Article

Housing  

Tracy M. Soska

Housing, especially homeownership and affordable housing, remains essential to the American Dream but also among our most challenging social issues, particularly given the collapse of the housing market in the early 21st century. Housing and affordable housing are inextricably linked to both our national economic crisis and our wavering social policies. Housing is both symptomatic of and a catalyst for overarching social and economic issues, such as poverty, economic and educational inequality, and racial disparities, and it remains an unmet need for a significant portion of our population, such as the elderly, disabled, victims of abuse, those aging out of child welfare, veterans, ex-offenders, and others who encounter unique difficulties and lack of supportive services and service coordination. Advancing comprehensive and coordinated housing policies and programs remains important for social work and in the struggle for decent and affordable housing for all.

Article

Vikki L. Vandiver

Since the mid-1980s, managed care has been one approach used to address the economic crisis in the American health-care system. This entry overviews managed care from the perspective of policy, procedure, practice, and system. Specifically, emphasis is given to understanding the emergence and history of managed care, multiple definitions, how it works, and examples of managed care plans, key legislation, existing research, its future, and implications for social-work practitioners.

Article

Jennifer L. Magnabosco

Throughout history, measuring outcomes has been a goal and priority in the human services. This entry chronicles the history of outcomes measurement in the human services in the United States and discusses present-day outcome measurement activities as well as trends and some of the key areas for outcomes measurement in several human service domains.

Article

Racial disproportionality in out-of-school suspensions (suspensions) is a persistent, multi-level social justice and child well-being issue affecting not only youth, families, and schools but society as a whole. It is a complex, multiple-level social problem that will require an equally complex response. The design of effective remedies will require adequate understanding of the problem as well as the historical and sociocultural contexts in which it emerged and is perpetuated. Progressive educators have offered a number of alternatives to harsh and exclusionary discipline, but research is needed to examine their effectiveness, especially in reducing racial disproportionalities.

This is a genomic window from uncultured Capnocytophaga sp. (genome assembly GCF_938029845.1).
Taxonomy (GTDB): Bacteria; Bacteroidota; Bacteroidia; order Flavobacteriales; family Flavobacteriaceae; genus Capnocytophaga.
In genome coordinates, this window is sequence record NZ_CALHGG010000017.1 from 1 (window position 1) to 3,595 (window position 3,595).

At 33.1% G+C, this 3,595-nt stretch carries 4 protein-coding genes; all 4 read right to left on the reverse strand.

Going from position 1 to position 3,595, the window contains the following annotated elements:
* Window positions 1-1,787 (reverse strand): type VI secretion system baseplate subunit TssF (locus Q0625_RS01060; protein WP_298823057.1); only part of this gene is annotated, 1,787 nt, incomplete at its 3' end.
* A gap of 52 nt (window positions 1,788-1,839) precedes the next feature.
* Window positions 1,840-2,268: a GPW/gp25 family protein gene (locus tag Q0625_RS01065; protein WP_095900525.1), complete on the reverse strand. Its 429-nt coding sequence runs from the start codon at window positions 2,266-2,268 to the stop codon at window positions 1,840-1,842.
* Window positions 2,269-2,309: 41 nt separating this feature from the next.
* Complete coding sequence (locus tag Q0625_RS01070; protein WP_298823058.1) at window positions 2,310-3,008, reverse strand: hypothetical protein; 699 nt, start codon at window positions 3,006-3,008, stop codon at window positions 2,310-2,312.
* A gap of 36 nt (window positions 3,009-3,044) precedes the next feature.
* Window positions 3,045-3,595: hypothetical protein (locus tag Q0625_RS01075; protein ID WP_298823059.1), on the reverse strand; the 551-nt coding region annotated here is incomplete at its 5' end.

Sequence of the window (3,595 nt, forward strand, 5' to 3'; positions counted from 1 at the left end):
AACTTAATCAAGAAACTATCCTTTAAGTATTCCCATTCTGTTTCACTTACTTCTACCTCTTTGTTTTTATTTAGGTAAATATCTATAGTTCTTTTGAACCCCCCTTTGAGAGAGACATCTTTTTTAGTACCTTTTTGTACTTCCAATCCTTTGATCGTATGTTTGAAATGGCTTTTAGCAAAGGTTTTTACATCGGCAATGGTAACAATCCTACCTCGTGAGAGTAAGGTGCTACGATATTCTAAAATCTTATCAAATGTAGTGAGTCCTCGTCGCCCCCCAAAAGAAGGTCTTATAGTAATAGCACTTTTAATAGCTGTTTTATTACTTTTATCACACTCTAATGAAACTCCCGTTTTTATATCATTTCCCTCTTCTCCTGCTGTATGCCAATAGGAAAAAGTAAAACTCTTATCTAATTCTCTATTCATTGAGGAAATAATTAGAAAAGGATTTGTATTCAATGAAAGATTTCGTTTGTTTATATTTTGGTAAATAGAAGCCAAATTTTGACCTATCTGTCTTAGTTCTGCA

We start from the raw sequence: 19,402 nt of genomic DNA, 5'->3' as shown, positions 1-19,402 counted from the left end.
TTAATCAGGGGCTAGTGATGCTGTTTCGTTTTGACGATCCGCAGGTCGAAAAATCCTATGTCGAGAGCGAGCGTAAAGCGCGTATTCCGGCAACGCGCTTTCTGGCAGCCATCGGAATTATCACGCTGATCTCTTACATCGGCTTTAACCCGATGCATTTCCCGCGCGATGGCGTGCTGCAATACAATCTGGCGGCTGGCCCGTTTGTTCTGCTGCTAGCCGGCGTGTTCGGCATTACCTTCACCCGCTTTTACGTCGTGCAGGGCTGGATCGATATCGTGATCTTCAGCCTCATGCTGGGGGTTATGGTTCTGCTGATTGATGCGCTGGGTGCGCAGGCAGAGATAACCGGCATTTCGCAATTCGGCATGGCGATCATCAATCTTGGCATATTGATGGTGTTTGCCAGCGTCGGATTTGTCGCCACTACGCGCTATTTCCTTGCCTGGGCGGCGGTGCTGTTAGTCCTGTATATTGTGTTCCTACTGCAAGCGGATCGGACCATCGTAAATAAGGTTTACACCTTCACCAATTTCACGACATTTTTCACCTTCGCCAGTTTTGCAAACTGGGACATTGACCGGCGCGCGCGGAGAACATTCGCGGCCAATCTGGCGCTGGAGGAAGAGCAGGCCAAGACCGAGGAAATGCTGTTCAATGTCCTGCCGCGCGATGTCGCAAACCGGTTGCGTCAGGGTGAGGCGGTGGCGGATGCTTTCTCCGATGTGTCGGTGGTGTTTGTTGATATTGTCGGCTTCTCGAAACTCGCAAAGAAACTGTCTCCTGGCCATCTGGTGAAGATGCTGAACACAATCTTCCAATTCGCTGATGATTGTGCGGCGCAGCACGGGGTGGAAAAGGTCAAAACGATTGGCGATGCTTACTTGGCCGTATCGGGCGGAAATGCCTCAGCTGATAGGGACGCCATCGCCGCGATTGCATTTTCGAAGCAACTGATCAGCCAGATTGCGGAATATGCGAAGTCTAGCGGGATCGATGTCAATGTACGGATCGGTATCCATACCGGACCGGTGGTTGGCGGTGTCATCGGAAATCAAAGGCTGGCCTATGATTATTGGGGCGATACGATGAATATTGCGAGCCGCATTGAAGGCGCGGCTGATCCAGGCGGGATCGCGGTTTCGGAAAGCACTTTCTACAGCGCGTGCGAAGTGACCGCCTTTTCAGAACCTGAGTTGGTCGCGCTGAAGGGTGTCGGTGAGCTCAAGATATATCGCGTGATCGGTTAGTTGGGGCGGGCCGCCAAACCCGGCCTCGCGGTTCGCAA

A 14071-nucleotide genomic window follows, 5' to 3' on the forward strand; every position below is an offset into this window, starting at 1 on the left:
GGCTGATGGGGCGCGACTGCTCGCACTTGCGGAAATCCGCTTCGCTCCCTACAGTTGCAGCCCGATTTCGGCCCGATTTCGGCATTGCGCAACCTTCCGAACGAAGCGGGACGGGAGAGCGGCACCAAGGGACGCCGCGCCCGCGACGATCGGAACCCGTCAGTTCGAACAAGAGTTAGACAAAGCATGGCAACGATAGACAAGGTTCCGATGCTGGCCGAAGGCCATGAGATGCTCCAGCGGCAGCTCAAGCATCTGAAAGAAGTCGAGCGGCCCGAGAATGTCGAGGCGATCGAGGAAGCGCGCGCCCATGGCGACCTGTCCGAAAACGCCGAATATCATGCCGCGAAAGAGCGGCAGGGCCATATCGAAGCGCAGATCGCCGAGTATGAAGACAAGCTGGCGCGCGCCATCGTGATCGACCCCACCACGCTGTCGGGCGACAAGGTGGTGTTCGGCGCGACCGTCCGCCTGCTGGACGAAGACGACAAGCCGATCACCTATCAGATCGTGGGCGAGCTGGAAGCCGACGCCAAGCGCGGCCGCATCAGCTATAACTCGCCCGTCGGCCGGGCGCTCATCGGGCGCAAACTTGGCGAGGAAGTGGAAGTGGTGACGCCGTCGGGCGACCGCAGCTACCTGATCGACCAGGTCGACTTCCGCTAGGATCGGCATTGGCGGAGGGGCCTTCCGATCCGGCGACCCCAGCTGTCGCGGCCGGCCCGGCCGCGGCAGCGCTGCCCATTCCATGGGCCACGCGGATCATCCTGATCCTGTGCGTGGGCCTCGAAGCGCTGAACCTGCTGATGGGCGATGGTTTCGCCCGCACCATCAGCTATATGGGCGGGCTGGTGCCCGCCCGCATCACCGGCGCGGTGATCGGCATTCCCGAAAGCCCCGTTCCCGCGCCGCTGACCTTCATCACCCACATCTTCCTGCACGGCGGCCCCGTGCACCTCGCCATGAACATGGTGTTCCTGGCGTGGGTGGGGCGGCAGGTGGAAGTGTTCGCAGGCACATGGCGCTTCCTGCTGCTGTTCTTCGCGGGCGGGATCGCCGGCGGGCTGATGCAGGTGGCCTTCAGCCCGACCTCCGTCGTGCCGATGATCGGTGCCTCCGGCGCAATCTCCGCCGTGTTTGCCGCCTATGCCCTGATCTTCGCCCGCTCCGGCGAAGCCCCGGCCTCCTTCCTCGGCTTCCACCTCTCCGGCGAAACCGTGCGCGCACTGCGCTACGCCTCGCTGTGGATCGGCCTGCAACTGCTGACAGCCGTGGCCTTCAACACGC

Article

The 921 Earthquake in 1999 and Typhoon Morakot in 2009 both brought catastrophic damage to Taiwan. In the aftermath of these two disasters many nongovernmental organizations (NGOs) and social workers collaborated with central and local governments to provide post-disaster relief and reconstruction services. Among these, the most important initiative was the launching of a system for providing post-disaster human services, including counseling, education, employment, social welfare, and health care.

Article

Selena T. Rodgers

Trauma literature has seen a paradigm shift from pathology to embracing positive trajectories. Posttraumatic growth (PTG), defined as a positive psychological change resulting from a struggle with traumatic or life-changing events, may occur in a variety of populations and events. This entry, therefore, aims to increase our understanding of PTG. The entry begins with the conceptualization of PTG, followed by a discussion of protective factor associations, measures, and psychometric priorities. Nuanced attention is given to global translations and cultural aspects. The entry then presents debates about the challenges, controversy, and biases, as well as an overview of the empirical literature. The entry concludes with PTG contributions for social-work practice and pedagogy, together with recommendations for future research.

Article